This Youthful Brigade of Proteaswill Finally Shed the 'Chokers' Tag

Article excerpt

THE scene is all too familiar. It's a World Cup, okay not in name, but for all intents and purposes, and South Africa are one of the tournaments favourites.

It's being held in England and the hosts have already been knocked out. The Proteas are again in the semi-finals, although the one difference is that they are not playing Australia.

Yes, it's exactly 10 years to that fateful day at Edgbaston. And I'm sure I don't need to refresh your memory bank to which match I'm referring to.

While the nature of the defeat was painful enough, the ramifications were even greater. Every Protea to don the green pyjamas throughout the ensuing decade has had to carry the burden of Edgbaston '99.

Rightly or wrongly, the dreaded "chokers" tag has been blazoned across the forehead of every player.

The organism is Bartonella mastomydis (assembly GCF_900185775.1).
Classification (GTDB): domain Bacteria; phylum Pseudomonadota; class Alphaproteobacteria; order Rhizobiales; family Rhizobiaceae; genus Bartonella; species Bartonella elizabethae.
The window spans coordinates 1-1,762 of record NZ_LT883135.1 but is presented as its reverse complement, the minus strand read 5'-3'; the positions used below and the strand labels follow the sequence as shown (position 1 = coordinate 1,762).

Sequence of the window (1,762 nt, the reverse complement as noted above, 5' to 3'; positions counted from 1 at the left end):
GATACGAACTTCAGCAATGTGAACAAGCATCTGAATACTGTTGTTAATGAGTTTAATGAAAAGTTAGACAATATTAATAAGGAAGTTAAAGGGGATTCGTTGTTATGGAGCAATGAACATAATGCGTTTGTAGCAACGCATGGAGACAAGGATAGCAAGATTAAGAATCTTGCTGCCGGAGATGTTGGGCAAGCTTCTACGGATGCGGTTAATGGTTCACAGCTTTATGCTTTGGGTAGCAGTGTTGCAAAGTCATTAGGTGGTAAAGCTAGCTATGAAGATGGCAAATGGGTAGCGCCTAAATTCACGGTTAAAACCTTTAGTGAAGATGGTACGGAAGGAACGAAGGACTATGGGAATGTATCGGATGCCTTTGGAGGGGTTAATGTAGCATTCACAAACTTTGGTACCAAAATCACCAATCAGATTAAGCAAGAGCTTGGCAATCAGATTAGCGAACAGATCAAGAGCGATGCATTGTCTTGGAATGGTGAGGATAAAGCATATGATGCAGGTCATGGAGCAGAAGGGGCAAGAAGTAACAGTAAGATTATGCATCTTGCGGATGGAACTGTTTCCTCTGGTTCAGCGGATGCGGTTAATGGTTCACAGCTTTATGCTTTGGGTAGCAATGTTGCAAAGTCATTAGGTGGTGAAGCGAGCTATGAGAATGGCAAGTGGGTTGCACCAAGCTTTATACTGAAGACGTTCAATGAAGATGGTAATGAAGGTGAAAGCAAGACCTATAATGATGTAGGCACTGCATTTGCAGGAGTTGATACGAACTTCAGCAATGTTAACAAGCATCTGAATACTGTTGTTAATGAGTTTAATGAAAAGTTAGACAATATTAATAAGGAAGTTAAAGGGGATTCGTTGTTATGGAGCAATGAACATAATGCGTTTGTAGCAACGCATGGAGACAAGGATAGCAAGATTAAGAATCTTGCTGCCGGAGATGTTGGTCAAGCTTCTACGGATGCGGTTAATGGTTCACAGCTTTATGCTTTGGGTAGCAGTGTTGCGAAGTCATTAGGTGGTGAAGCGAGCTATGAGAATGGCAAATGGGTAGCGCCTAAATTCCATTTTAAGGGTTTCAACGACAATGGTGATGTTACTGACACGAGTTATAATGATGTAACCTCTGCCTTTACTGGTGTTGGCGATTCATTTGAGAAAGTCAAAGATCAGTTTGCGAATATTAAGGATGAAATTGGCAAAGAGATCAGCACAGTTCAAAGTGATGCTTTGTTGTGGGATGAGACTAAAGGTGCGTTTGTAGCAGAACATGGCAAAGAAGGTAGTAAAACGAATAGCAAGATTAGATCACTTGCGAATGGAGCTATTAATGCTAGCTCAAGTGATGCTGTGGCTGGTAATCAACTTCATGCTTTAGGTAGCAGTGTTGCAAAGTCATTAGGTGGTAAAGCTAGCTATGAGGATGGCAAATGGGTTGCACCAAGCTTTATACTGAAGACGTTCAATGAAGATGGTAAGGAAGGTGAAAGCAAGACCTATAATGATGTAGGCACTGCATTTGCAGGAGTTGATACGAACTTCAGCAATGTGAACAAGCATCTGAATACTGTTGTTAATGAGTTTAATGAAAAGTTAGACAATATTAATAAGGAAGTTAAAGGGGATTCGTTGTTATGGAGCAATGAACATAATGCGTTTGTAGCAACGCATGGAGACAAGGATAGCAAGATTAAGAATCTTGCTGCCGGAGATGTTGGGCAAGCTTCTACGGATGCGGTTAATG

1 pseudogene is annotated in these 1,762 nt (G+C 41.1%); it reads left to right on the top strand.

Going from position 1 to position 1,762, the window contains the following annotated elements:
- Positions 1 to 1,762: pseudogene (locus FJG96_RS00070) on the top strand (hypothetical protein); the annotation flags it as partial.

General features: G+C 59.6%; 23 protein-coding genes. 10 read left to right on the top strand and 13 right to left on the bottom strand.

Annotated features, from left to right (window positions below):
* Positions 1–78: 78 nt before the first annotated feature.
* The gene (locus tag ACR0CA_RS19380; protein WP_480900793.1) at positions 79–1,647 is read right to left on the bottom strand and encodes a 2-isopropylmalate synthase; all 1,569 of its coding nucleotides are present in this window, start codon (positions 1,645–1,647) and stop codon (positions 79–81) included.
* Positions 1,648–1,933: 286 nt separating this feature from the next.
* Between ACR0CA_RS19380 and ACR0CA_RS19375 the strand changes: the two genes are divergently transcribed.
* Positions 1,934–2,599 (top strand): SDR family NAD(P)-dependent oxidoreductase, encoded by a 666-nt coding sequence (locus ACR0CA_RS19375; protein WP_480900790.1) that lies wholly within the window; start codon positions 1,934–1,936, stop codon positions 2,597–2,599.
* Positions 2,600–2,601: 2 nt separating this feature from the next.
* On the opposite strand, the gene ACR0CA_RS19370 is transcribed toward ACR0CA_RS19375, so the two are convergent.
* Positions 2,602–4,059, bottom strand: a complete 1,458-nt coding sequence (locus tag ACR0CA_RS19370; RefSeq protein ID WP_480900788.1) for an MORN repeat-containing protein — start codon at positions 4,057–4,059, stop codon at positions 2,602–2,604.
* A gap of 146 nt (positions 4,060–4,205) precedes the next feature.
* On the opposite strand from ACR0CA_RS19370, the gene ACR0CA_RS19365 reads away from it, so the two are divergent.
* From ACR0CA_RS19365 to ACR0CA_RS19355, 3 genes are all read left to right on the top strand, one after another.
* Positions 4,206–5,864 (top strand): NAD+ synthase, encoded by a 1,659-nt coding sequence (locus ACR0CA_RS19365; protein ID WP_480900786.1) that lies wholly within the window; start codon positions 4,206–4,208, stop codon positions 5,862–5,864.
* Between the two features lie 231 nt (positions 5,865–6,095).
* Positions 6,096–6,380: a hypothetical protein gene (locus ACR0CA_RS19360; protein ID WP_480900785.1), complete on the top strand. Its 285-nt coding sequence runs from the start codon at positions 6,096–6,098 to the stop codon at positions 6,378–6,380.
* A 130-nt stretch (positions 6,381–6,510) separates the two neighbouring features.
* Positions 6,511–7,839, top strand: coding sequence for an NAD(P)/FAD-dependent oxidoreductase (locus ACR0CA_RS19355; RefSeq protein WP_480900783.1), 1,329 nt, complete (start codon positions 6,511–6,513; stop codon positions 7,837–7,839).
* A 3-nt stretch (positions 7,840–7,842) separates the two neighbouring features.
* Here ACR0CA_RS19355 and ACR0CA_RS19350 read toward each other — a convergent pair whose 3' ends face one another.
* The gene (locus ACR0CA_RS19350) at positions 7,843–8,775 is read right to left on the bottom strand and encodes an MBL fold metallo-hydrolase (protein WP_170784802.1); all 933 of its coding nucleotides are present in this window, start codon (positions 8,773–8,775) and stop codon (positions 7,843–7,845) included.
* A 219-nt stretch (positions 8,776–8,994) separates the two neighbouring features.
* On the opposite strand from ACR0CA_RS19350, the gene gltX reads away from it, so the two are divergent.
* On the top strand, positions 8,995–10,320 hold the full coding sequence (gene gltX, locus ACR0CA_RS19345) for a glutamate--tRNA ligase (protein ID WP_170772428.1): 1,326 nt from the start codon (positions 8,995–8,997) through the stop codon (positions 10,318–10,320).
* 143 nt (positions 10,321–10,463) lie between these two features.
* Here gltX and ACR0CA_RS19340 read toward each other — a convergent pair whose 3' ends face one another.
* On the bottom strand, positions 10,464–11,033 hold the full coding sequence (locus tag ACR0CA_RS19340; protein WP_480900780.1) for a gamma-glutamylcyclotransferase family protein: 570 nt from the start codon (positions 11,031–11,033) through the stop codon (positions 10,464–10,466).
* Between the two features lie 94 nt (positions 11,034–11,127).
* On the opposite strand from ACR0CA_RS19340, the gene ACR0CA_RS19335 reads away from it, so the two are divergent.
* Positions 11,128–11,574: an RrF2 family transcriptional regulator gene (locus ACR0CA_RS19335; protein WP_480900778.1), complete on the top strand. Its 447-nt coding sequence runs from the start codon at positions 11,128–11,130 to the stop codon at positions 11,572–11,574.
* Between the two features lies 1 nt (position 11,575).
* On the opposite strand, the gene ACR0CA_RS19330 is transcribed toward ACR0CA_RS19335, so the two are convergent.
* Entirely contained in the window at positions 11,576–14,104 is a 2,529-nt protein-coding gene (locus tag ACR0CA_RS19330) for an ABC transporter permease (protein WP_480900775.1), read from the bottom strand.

Journalists may be the most cynical of species around anyway, but listening to murmurs in the press box and you would swear that should South Africa be knocked out in the course of the next two rounds, a sigh of "that's what we expected" will collectively be heard.

The class of 2009 under Graeme Smith have, however, limited links to South African teams of the late 1990s to mid-2000s.

There are just three - Mark Boucher, Jacques Kallis and Herschelle Gibbs. - who felt the pain of having to congratulate Steve Waugh when he walked into the inconsolable Proteas' dressingroom.

The rest have been replaced by young, confident and talented individuals who have very limited experience of failure.

Before the home Test series defeat to Australia earlier this year, there were many who had not lost a series in their career to date.

They instead know only of winning in Pakistan, England and Australia, two of three venues Kallis had to wait 10 years before he could smoke the traditional Cuban cigar after a Test series win. …